SERIFOS

press for larger image LIGHTHOUSE press for larger image SAILING press for larger image VIEW

An island of contrasts, Serifos has extensive ore deposits which have created a magnetic field on the island. An ideal destination for visitors seeking a relaxing holiday, the island covers an area of roughly 75 square kilometers (about the same size as Syros) and a total of 10 kilometers of beaches.

The capital Hora is dotted with windmills linked by stone-paved passages that weave through the settlement. Serifos is like an observation point over the Aegean from all its settlements, with magnificent views to Kithnos to the north, Syros to the northeast, Paros to the east, Sifnos to the southeast, and Milos to the south.

Getting there: Daily ferry connects from Piraeus, roughly 4 hours and 15 minutes or high-speed service, about 2 hours and 15 minutes. Sailings are in the morning (except Fridays, when there is a 4 pm sailing) so visitors can enjoy a full day on the island. The island has a heliport for emergency airlifts, day and night, to the mainland.

Greek mythology contains several references to Serifos and its metal deposits. The island was colonized by the Boeotians and ruled by kings Diktys and Polydeuces. From the 6th century B.C., the island minted its own coins.

It's also known as the place where Perseus, son of Zeus and Danae, was raised (Perseus later slayed the Medusa to rid his mother of the amorous overtures of Polydeuces). On his journey home to Ithaca, Odysseus landed at Serifos where he encountered the Cyclops Polyphemus; the site is marked by a rock at the entrance to Koutalas bay where ruins of Cyclopean walls are visible.

The island was also settled by the Minoans, who exploited the mines at Moutoula and Galanis. Serifos did not take part in the Greek expedition against Troy, although the island did indirectly participate in the campaigns of Alexander the Great, a fact evidenced by the use of Serifos metals to forge their swords. In the 7th century B.C., the island was settled by the Ionians.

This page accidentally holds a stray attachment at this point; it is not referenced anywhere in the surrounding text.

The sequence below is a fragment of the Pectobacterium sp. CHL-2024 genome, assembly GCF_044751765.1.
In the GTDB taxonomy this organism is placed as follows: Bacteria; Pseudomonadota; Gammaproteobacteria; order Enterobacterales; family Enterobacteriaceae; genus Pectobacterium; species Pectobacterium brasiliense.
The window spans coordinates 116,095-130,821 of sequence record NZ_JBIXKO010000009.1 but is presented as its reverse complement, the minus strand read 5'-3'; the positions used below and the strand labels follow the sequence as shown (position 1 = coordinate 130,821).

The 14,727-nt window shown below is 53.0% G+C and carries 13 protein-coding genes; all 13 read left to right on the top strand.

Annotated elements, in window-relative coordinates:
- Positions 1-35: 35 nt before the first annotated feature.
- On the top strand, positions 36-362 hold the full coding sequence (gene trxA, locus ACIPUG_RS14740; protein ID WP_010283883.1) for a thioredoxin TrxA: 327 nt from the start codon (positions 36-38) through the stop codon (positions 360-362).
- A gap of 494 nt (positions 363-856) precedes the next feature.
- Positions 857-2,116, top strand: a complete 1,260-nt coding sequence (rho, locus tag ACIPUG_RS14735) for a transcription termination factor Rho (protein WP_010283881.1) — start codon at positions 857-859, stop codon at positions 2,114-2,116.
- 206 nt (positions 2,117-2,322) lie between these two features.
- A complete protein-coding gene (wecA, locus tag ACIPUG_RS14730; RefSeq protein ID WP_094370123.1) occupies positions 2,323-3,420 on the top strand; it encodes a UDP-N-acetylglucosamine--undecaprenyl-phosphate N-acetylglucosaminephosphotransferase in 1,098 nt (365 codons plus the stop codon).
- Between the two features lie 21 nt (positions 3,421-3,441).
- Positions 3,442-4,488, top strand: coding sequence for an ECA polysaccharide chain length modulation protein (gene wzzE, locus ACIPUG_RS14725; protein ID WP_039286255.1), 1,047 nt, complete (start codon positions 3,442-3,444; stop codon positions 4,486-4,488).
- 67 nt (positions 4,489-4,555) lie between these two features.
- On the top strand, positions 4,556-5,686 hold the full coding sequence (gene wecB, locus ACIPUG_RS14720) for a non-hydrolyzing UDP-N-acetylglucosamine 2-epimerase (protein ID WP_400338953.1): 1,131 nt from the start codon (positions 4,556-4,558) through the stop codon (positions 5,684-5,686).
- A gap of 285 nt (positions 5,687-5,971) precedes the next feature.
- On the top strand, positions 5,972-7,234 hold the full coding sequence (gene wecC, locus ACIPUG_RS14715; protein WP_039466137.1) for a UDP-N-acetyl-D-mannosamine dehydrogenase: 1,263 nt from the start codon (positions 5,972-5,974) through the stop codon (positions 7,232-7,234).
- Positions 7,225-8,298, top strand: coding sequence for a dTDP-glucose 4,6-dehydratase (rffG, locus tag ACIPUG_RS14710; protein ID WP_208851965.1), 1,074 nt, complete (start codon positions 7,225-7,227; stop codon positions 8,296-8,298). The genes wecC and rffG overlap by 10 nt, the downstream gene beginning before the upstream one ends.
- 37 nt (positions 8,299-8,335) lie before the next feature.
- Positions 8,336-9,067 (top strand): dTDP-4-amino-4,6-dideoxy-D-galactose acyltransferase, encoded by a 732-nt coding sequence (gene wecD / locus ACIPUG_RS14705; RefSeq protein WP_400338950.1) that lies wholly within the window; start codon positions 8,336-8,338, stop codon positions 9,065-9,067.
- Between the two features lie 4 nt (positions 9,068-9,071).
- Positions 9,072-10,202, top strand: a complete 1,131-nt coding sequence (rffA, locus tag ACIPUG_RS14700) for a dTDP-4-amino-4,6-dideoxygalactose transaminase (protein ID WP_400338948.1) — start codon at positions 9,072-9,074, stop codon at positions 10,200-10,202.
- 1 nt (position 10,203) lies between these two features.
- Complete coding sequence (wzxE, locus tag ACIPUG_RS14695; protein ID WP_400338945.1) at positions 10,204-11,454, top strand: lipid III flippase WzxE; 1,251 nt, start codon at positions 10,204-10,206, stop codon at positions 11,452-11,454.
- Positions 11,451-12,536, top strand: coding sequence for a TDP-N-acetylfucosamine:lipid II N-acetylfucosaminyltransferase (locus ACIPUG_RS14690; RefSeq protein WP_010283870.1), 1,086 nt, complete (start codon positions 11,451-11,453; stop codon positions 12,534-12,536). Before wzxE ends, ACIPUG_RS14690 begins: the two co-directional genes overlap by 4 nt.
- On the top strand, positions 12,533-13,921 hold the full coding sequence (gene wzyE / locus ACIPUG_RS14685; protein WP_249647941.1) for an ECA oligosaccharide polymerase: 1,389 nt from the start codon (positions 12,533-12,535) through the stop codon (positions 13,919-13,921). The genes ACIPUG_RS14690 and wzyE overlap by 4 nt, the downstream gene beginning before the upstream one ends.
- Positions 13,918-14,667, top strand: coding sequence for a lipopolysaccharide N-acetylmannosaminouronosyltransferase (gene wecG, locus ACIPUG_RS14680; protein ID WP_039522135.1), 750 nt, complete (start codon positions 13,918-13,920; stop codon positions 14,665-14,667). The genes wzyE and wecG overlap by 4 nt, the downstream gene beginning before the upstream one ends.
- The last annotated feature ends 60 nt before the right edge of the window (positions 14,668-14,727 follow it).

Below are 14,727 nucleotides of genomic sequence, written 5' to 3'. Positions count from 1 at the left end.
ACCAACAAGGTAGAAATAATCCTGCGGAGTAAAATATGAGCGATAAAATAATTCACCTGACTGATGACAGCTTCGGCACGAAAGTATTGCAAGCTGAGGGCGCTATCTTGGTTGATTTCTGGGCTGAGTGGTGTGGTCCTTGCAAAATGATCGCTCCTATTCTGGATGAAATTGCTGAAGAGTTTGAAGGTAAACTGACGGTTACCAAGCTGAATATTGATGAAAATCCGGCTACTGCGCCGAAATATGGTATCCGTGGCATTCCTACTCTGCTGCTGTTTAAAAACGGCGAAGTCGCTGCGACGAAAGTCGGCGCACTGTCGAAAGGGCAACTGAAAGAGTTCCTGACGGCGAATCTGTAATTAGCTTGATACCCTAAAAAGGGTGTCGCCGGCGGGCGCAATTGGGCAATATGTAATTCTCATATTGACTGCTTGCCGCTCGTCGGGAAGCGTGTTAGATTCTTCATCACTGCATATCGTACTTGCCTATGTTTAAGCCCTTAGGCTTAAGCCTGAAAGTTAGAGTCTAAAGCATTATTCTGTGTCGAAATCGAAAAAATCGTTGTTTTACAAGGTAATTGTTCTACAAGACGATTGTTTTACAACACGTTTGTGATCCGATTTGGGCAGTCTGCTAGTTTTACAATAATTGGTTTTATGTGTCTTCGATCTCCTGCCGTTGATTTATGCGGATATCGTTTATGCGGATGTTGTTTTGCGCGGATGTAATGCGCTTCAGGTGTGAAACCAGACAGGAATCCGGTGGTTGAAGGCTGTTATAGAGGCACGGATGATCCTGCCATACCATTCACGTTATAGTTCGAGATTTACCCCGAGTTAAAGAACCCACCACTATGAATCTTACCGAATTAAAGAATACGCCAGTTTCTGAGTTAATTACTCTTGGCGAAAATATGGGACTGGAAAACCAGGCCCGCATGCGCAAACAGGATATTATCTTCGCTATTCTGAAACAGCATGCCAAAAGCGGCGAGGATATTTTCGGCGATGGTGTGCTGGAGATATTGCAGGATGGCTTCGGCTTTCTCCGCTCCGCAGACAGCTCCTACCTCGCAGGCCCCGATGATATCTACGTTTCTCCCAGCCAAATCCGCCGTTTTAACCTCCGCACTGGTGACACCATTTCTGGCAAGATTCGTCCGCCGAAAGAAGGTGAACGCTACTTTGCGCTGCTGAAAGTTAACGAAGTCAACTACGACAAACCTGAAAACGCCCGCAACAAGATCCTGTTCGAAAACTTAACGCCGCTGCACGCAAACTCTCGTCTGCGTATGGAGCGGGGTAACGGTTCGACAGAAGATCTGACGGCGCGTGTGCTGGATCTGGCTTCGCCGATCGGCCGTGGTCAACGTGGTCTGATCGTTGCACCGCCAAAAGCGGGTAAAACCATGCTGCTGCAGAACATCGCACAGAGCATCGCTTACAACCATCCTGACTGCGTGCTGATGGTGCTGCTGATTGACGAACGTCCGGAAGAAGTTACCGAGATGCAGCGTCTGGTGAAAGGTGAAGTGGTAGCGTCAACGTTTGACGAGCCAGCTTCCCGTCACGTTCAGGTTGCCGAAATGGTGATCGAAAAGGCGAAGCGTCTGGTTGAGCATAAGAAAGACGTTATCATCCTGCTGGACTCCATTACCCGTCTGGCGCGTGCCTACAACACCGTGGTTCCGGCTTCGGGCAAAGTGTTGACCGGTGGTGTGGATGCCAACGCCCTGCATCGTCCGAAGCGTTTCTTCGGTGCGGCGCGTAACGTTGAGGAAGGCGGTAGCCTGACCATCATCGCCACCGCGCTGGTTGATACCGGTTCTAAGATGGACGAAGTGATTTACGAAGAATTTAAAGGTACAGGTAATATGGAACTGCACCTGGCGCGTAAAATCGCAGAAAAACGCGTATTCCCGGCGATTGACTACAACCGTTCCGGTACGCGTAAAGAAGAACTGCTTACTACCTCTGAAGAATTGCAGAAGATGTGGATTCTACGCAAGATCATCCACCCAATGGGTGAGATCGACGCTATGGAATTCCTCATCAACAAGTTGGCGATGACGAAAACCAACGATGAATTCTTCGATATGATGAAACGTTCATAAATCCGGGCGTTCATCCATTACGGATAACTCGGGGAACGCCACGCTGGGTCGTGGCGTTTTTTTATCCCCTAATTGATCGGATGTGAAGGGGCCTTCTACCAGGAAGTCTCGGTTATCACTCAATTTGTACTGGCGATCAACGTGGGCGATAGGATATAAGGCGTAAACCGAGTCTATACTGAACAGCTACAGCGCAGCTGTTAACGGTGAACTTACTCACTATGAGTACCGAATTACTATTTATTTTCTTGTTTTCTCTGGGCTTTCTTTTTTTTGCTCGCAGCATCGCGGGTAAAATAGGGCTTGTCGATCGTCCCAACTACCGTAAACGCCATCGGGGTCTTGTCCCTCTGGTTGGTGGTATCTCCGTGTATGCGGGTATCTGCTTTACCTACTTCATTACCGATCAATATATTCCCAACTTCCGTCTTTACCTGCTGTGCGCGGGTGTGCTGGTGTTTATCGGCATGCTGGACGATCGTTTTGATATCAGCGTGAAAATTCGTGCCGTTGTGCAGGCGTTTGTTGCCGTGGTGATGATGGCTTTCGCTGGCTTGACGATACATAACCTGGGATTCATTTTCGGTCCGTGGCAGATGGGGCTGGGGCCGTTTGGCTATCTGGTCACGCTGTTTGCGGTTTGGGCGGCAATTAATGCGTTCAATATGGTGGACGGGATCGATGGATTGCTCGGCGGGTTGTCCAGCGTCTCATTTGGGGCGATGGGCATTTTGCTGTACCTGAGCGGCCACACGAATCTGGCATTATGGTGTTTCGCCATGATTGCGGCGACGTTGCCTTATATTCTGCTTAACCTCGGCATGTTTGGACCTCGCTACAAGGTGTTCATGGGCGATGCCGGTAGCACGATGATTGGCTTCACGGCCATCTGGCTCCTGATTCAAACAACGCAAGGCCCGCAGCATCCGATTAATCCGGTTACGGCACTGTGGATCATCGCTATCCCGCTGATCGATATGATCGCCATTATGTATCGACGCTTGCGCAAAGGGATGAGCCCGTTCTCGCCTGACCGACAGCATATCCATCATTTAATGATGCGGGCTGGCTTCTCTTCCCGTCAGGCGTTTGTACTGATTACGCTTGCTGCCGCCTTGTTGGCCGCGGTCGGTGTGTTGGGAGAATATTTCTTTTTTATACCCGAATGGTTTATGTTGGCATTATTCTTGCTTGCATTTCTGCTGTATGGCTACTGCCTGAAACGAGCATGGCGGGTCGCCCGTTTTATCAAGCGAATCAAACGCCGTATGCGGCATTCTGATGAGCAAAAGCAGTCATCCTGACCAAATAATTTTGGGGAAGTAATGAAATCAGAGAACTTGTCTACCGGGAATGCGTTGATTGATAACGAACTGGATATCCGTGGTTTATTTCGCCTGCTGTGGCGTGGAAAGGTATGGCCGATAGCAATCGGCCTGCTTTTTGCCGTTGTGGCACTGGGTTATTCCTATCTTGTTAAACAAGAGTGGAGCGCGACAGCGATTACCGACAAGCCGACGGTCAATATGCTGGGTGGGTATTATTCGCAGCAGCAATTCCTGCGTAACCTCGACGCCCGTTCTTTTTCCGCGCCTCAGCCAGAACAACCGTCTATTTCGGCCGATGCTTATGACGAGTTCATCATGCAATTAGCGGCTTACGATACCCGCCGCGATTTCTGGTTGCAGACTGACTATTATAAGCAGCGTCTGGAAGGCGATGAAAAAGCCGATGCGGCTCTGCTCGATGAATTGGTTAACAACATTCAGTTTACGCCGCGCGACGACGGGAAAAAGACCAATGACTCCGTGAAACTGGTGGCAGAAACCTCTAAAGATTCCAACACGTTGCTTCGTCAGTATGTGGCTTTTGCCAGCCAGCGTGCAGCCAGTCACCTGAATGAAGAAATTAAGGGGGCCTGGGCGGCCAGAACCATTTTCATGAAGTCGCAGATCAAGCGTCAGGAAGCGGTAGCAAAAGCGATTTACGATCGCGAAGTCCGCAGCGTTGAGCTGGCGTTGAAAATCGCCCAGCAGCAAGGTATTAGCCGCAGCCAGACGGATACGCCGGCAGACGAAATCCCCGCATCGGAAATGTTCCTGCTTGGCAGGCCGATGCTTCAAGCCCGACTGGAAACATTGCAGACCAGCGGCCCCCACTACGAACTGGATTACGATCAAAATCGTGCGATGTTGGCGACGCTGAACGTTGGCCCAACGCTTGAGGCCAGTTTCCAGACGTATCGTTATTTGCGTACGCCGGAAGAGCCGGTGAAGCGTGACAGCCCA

There's little evidence of the island's activities in Hellenistic times. Hora's fortifications, including the thick gates or loggias with battlements along its perimeter, attests to the island's need to fortify itself against attacks by the Turks.

In the latter half of the 19th century, Serifos returns to prominence with the exploitation of its metal deposits by foreign entrepreneurs.

The Governor's Mansion at Mega Livadi is one of the finest examples of neoclassical architecture in the Aegean today. There, in August 1916, the first labor law instituted an eight-hour work day was signed following clashes between miners and police. Around the same time, the miners form a union under Konstantinos Speras.

After the second world war, the mines faced stiff competition from European competitors and mining is no longer lucrative. Production is gradually reduced, leading to the mines' closure in 1963. Thousands of miners abandon the island, which turns its economy towards tourism.

Founded in 1976, the Serifos Folklore Museum is run by the Serifos Association and housed in a building of noteworthy architecture in Kato Hora. Its collection features documents and artifacts - tapestries, ceramics, household furnishings, porcelain - and traditional costumes. The museum also has space for hosting events, including a 300-seat open theater where a range of cultural events organized by the Serifos Association are held in summer. The theater was built in 1996 to mark the association's centenary.

Sunsets at Kastro are ample reward for the trek up.

The island's Archaeological Museum has a small but interesting collection.

Kastromonastiro Taxiarhon, a fortified monastery founded in 1572 noted for its high perimeter walls and battlements and low loggia entrance, is located on the island's northeast.

The Triple-Conch Domed Church has a pretty iconostasis and a number of wall paintings; the floor is laid with a marble plaque decorated with a two-headed eagle and dated to 1659.

Also known as the Cyclops's throne, the White Tower (Aspros Pyrgos), and Tis Grias to Kastro, the Koutalas or Stavrakopoulos cave boasts wonderful stalactites and stalagmites and crystallized ceramics. It's noted for the rack and rail system built on the stone tracks to carry ores from the Skales mines.